To the Editors of the CRIMSON:
In his letter to the CRIMSON last week Professor Bator is not content to say that he disagrees with the merits of the proposals pressed upon the Government by the students in their recent march to Washington. Nor is he content to say (which might well be true) that he feels that he does not know enough about the subject to commend those or other proposals to the government. Rather, he charges the students with "irresponsibility", "extremism" and "thoughtlessness", and making "careless and hysterical argumentation." The charges are serious, as Mr. Bator obviously intends them to be, and deserve examination.
1. To support his charges, Mr. Bator cites first the suggestion that the United States should accede to some aims of Soviet foreign policy "with no negotiation or quid pro quo of any kind." At the outset, it should be noted that that is not what the students said. Their program of initiatives was proposed as "the necessary complement to sustained and serious negotiations." (p. 6) But leaving that aside, the students did suggest that the United States undertake on its own a series of steps without waiting for a negotiated quid pro quo. Does this suggestion demonstrate irresponsibility?
During the last two or more yeas the difficulties and limitations inherent in formally negotiating a quid pro quo have been increasingly recognized. Actions speak louder than words. A promised quid pro quo is not worth as much as a delivered one. Agreements are not likely to be durable anyway unless they reflect the interests of both sides and it may be easier for each both sides and it may be easier for each side to exercise restraint than to promise to do so. These ideas have been developed in the discussions of tacit bargaining by Professor Schelling and extensively in the writings of Professor Charles E. Osgood of Illinois. The Defense Department has recently solicited proposals for an extended study of arms control measures which the United States might undertake on its own (Project Unicorn).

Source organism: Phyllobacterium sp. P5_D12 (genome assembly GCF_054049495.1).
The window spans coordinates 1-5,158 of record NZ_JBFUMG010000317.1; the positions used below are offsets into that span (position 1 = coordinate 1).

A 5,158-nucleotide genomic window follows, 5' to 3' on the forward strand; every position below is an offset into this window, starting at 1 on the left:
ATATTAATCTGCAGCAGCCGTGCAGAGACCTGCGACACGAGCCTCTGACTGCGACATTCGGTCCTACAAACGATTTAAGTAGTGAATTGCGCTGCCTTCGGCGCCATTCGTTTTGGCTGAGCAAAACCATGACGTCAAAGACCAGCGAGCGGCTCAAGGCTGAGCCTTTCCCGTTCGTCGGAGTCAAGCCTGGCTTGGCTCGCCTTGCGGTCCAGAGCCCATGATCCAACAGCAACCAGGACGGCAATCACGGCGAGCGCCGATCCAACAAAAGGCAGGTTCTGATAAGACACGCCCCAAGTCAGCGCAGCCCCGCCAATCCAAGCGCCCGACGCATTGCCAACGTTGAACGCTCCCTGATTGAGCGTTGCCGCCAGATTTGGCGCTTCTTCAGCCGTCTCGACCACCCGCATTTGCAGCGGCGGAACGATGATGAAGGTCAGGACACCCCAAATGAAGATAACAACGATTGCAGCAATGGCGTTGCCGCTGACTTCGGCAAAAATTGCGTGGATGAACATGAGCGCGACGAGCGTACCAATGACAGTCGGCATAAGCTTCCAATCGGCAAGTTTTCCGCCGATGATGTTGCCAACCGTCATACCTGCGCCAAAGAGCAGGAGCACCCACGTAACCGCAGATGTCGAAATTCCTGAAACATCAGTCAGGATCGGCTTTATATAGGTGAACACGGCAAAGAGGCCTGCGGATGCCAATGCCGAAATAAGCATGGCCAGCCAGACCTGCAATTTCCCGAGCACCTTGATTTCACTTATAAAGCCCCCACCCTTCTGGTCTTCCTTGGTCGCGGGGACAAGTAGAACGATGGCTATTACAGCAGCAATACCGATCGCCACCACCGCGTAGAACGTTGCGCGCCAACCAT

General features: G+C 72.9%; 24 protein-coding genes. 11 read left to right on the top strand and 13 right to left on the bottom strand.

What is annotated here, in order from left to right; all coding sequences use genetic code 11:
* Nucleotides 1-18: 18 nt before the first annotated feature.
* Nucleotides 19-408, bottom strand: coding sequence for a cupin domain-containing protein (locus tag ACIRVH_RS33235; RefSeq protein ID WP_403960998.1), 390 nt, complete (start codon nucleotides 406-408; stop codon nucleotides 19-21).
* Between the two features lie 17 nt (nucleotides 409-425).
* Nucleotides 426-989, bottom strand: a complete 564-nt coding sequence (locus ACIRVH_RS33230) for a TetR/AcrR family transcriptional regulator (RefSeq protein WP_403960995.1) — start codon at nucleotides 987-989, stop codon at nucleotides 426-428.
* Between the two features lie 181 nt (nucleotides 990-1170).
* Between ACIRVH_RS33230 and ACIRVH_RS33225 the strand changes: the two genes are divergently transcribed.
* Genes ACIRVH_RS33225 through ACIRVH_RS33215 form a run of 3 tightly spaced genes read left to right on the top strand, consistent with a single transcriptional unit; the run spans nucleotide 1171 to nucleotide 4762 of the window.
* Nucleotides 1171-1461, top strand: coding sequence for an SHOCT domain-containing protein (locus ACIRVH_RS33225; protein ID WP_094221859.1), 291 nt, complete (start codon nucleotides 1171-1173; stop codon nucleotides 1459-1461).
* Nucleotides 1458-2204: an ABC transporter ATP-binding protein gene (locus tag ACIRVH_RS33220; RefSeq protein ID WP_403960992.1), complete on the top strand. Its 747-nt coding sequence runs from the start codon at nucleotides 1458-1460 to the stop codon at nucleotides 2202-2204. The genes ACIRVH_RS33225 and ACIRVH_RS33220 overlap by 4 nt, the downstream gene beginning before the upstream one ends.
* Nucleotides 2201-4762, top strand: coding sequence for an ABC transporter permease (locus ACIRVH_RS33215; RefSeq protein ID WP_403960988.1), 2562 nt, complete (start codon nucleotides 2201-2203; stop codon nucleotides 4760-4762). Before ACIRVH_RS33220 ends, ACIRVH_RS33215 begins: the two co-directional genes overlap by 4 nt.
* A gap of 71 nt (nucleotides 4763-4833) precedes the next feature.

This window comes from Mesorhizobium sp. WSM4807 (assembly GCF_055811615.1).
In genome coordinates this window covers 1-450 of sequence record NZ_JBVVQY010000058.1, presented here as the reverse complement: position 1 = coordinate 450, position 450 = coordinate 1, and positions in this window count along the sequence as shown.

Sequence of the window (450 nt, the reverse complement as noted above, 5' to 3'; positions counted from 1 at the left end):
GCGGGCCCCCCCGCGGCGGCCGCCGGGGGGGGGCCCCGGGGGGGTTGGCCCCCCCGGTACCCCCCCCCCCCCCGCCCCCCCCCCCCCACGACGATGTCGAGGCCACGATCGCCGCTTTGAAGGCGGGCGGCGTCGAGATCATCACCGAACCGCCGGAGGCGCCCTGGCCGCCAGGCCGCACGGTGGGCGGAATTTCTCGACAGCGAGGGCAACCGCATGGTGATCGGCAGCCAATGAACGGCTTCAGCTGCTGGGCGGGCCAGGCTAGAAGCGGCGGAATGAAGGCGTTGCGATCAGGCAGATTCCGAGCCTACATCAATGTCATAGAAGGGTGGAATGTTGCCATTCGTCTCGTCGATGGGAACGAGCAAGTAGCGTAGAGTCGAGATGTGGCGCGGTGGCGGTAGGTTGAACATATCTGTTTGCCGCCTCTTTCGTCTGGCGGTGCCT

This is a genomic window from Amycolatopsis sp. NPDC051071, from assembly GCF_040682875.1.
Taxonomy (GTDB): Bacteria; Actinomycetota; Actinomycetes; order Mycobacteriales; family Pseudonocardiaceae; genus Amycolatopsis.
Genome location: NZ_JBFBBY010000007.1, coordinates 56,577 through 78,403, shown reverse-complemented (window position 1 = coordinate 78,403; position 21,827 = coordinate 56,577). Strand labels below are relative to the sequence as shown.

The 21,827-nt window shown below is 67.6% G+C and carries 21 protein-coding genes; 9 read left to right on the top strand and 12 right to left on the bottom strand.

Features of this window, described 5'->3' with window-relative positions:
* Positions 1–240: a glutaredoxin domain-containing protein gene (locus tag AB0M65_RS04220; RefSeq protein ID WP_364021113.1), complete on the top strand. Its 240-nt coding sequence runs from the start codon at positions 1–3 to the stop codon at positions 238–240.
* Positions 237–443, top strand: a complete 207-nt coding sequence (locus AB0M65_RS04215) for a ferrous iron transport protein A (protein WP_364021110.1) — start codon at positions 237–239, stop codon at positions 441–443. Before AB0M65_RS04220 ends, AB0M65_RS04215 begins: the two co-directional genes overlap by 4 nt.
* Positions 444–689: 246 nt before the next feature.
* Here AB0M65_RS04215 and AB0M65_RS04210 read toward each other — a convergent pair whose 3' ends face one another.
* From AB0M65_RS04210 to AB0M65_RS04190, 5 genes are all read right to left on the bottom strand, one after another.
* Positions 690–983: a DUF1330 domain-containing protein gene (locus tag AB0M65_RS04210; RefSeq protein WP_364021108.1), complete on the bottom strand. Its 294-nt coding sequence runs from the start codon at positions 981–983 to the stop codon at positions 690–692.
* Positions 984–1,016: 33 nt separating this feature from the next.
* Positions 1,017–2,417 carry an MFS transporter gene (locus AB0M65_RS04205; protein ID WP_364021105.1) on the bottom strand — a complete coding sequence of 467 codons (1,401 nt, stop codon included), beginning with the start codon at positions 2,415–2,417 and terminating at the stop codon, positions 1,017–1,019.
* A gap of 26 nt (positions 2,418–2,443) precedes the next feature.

The fact that, it may be to the interest of the Soviet Union to have us withdraw some of our military equipment does not demonstrate that it is contrary to our interest to do do. One may disagree with particular proposals, but to suggest the process of proceeding unilaterally in a direction that may be to our mutual interest without a promised quid pro quo is hardly irresponsible. On the contrary, I know no one familiar with the field who suggests that the United States limit itself to the process of verbal negotiation.
2. The example of suggested Western initiative which Mr. Bator cites to demonstrate irresponsibility is the students' proposal that the United States withdraw those advance missile bases "whose vulnerability makes them useless except for the purpose of a first strike against the Soviet Union." There is no space here to review the long debate over the wisdom or lack of wisdom in seeking to deter non-nuclear ventures by a threat of a nuclear first strike. It may be said that the administration has been proceeding as rapidly as possible away from reliance upon vulnerable first-strike weapons and that practical and policy reasons have convinced many who have spent a great deal of time on these problems that it is to the interest of the United States to renounce a first strike 'policy entirely. The suggestion to withdraw vulnerable first strike missiles from bases close to Soviet territory has been under discussion for some time both within and without the government. That Mr. Bator disagrees with the proposal or is unaware of the considerations in its favor does not make the students irresponsible.
3. Mr. Bator cites the suggestion in the student policy statement that to resume atmospheric testing would "endanger the lives of tens of thousands of people". Ignoring the difference between putting lives in danger and killing, Mr. Bator states:
Now, as far as I know there is not one jot of evidence for the implication that people by the tens of thousands might actually be killed by United Sates testing.